Syncope Definition - What Is Syncope

What is syncope?

The medical term syncope or collapse or fainting informally describes a brief and self-passing unconsciousness caused by decreased blood flow to the brains. Syncope is a form of 'wegraking', defined as' short-term, self ringing unconsciousness due to a concussion. The loss of consciousness leads to loss of posture due to the loss of muscle tone.

 or fainting informally describes a brief and self Syncope Definition - What Is Syncope


There are four main groups of causes that result in the blood supply to the brains is temporarily insufficient:

The heart rhythm via either or structural heart disease
  • When the arrhythmias usually involves an acceleration or deceleration of the heart rate to increase to a standstill, so that the blood circulation quite abrupt stagnant. Syncope by an arrhythmia can occur under all kinds of circumstances, both at rest and during exercise. Possible additional symptoms are chest pain and palpitations, many are tired and persistent headache, which may result in a collapse.

Inadequate fluid in the body (hypovolemia)
Hypovolemia usually occurs with other disorders, and is also characterized as dehydration. It is rarely an isolated causes of syncope. The risk of syncope by hypovolemia is highest standing. A rare cause, usually the dehydration will also be obvious.

Autonomic failure
If the autonomic nervous system fails, blood vessels in the legs sufficiently squeezed into a standing position, allowing blood drops to the legs. Blood pressure drops from the moment of standing up (orthostatic hypotension) and can within seconds to many minutes, reach a level where the brains no longer function. It occurs in teenagers just after the growth spurt so common that it can be called almost normal. In this case, treatment is hardly ever necessary; advice to sit up straight before getting up is usually sufficient. After a few years the duduk masalah is over. Autonomic failure also be caused by medication, then by diseases such as kidney disease and diabetes, and sometimes neurological degenerative diseases.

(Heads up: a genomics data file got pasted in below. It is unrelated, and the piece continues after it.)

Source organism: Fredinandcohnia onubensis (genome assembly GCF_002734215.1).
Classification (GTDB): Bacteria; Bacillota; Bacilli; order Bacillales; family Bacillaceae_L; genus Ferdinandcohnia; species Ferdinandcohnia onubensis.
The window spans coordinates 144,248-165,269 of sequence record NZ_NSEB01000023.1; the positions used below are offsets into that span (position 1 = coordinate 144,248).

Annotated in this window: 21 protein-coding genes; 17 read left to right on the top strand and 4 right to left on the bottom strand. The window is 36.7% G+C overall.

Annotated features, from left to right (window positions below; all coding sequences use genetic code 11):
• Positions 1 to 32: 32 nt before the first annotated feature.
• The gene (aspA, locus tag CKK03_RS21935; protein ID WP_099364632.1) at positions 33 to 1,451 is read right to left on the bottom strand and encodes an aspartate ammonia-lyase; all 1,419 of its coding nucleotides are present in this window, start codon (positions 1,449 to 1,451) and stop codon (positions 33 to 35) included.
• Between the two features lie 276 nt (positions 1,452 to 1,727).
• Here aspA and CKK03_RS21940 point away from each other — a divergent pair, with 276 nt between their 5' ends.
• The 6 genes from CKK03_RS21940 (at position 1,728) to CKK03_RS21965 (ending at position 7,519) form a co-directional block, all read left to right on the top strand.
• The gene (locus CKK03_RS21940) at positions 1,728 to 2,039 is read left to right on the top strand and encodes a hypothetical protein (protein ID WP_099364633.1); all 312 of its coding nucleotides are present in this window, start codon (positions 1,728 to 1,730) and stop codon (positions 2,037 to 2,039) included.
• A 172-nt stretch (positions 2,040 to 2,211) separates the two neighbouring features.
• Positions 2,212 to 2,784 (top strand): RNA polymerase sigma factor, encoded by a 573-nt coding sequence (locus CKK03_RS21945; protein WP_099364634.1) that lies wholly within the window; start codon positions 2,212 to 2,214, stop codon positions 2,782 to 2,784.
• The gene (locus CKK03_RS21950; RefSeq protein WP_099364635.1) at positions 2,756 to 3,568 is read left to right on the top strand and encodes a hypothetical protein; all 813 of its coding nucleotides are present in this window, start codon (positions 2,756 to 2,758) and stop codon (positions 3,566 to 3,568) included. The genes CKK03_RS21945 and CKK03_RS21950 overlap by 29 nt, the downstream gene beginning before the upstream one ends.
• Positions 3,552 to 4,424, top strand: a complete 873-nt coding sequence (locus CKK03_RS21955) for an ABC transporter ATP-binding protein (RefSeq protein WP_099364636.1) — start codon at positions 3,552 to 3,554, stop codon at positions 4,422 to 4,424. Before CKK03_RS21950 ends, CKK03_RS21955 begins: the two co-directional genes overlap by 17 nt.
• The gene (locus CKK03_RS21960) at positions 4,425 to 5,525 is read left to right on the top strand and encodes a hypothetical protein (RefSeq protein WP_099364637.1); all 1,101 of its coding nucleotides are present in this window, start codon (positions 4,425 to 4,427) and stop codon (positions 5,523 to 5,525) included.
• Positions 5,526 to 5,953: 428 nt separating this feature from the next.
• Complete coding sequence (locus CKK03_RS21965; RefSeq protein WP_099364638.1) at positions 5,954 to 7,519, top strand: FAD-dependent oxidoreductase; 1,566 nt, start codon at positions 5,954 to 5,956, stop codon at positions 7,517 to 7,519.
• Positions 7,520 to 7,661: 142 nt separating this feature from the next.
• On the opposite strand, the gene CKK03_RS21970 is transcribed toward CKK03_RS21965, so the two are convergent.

The body has a reflex reducing blood pressure drops and the heart beats more slowly; this reflex works by stimulation of the autonomic nervous system (n. vagus). By stimulating the vagus nerve, there arises a peripheral vasodilatation and bradycardia, which may lead to a syncope. The reflex can be triggered in many ways, the most famous of which concerns the vasovagal syncope, with anxiety, sometimes a slight physical pain stimulus, such as by a blood test or by injection, or the sight of blood, triggering the reflex. Reflex is by far the most common but also the most innocent form of syncope.

All four main types can be divided in various other forms. All forms have some common characteristics, namely those related to decreased blood flow of brains and eyes. These phenomena are seen dark (not always), the unconsciousness itself (always), shocks during the unconsciousness (not always), urinary incontinence (not always), and overturn. In all forms enters the recovery of consciousness at fairly quickly, and the person concerned is good at quickly, which characteristics can help to differentiate with epilepsy, which can also lead to a wegraking.

What is not syncope?

The terminology of syncope, and related disorders has been one of the most confusing throughout the medical world. In the Netherlands, is also used, the word 'collapse', but which is used in practice for all kinds of disorders that are associated with a trap, including even attacks that are not accompanied by loss of consciousness. States where the consciousness is not lost, no wegraking and thus not syncope. This concerns for example the so-called. Hyperventilation syndrome and anxiety disorders. Anxiety itself can indeed provoke syncope, but then there is both fear and syncope; an anxiety attack alone is not syncope. TIA or stroke rarely cause unconsciousness, and there seem to be a physician therefore inappropriate. Other forms of fainting may seem to syncope, but are not. This includes tonic-clonic seizures, and the so-called. "Steal' syndrome.

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